Confusing thing at the proof of proth theorem

$$Proth$$ $$theorem$$ simply depends on a result which proved by pocklington ;

The result says :

Let $$N-1=q^nR$$ where $$q$$ is prime, $$n\ge1$$ , and $$q$$ doesn't divide $$R$$. Assume that there exists an integer $$a \gt 1$$ such that :

$$(1)\ \ a^{N-1} \equiv 1 \pmod N$$; and

$$(2)\ \ \gcd(a^{(N-1)/ q}-1, N)=1$$

Then each prime factor of $$N$$ is of the form $$mq^n+1$$ with $$m\ge1$$

$$Proth$$ $$theorem$$ says ;

Let $$N=2^nh+1$$ with $$h$$ odd and $$2^n \gt h$$. Assume that there exists an integer $$a\gt 1$$ such that $$a^{(N-1)/2}\equiv -1\pmod N$$ then $$N$$ is prime

$$Proof$$ :

$$N-1=2^nh$$, with $$h$$ odd, $$\,\gcd(2^n , h)=1$$ and $$a^{N-1} \equiv 1\pmod N$$. Since $$N$$ is odd, then $$\gcd(a^{(N-1)/2}-1,N)=1$$. By the above result, each prime factor $$p$$ of $$N$$ is of the form $$p=2^nm+1 \gt 2^n$$. But $$N=2^nh+1\lt 2^{2n}$$, hence $$\sqrt N \lt 2^n \lt p$$ and so $$N$$ is prime.

The confusing part of the proof - and the part that I want someone to explain - why does

$$\gcd(a^{(N-1)/2}-1,N)=1\ \ ???????\qquad$$

$$Resource$$ (the new book of prime number records pages 51 52)

If $$\,p \mid (N,\,a^{\large (N-1)/2}\!-\color{#c00}1)\,$$ then $$\bmod p\!:\ \color{#c00}1\equiv \overbrace{a^{(N-1)/2}\equiv\color{#0a0}{-1}}^{\large\rm by\ \color{#0a0}{hypothesis}}\,$$ so $$\,p\mid 2,\,$$ contra $$\,p\mid N\,$$ odd.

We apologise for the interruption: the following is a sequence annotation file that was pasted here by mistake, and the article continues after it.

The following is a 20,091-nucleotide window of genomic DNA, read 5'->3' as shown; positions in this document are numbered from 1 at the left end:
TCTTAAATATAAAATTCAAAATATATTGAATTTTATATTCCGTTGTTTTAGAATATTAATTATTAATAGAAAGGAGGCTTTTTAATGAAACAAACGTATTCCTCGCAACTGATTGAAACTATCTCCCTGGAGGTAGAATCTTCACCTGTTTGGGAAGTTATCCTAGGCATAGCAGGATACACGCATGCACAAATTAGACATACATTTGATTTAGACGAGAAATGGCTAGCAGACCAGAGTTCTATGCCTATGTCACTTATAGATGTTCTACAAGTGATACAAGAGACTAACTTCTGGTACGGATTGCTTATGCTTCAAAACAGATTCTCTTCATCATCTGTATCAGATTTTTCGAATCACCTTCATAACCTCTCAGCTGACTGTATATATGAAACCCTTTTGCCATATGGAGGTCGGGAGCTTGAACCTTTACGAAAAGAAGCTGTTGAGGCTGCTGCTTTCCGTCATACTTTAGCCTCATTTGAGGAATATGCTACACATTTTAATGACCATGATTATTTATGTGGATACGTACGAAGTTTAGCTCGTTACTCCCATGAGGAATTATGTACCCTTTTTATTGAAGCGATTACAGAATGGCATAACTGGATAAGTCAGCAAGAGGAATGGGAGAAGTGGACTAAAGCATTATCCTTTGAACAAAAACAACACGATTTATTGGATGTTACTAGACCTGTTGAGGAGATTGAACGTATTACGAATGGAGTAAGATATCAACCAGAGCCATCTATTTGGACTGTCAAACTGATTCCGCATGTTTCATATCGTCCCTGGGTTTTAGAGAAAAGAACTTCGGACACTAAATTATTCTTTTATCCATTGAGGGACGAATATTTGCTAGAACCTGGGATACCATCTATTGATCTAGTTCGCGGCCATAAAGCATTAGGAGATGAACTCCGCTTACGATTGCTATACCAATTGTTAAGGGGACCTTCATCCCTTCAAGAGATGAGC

Update  Per request in comments we elaborate. If the gcd $$> 1$$ then it has a prime factor $$p,$$ which is a common factor of $$N$$ and $$a^{\large (N-1)/2}-1.\,$$ Therefore, working $$\bmod p\,$$ we have $$\ a^{\large (N-1)/2}\equiv \color{#c00}{1}$$

The following congruence also holds $$\!\bmod p\,$$ since by hypothesis it's true $$\!\bmod N,\,$$ and $$\,p\mid N$$

$$\,a^{\large (N-1)/2}\equiv \color{#0a0}{-1}$$

Combining the two yields $$\, \color{#c00}1\equiv\color{#0a0}{-1}\,$$ so $$\,2 \equiv 0,\,$$ so $$\,p\mid 2,\,$$ contra $$\,p\,$$ odd, by $$\,p\mid N\,$$ odd.

Alternatively $$\ p\mid (a^{\large (N-1)/2}+\color{#0a0}{1})-(a^{\large (N-1)/2}-\color{#c00}{1})) = 2.\,$$ But one should strive to use congruence methods such as those above (they will prove simpler in more complicated contexts).

• Would you just fix the (mod) part, I think that you didn't write it very well – عبد الرحمن رمزي محمود Aug 7 at 22:30
• @عبدالرحمنرمزيمحمود I have no idea what you mean. – Bill Dubuque Aug 7 at 22:31
• could you explain your answer, because I don't understand it very well, would you make it more simply – عبد الرحمن رمزي محمود Aug 7 at 22:34
• @عبدالرحمنرمزيمحمود You'll need to be more specific about what you don't understand. – Bill Dubuque Aug 7 at 22:34
• well, thank you – عبد الرحمن رمزي محمود Aug 7 at 22:36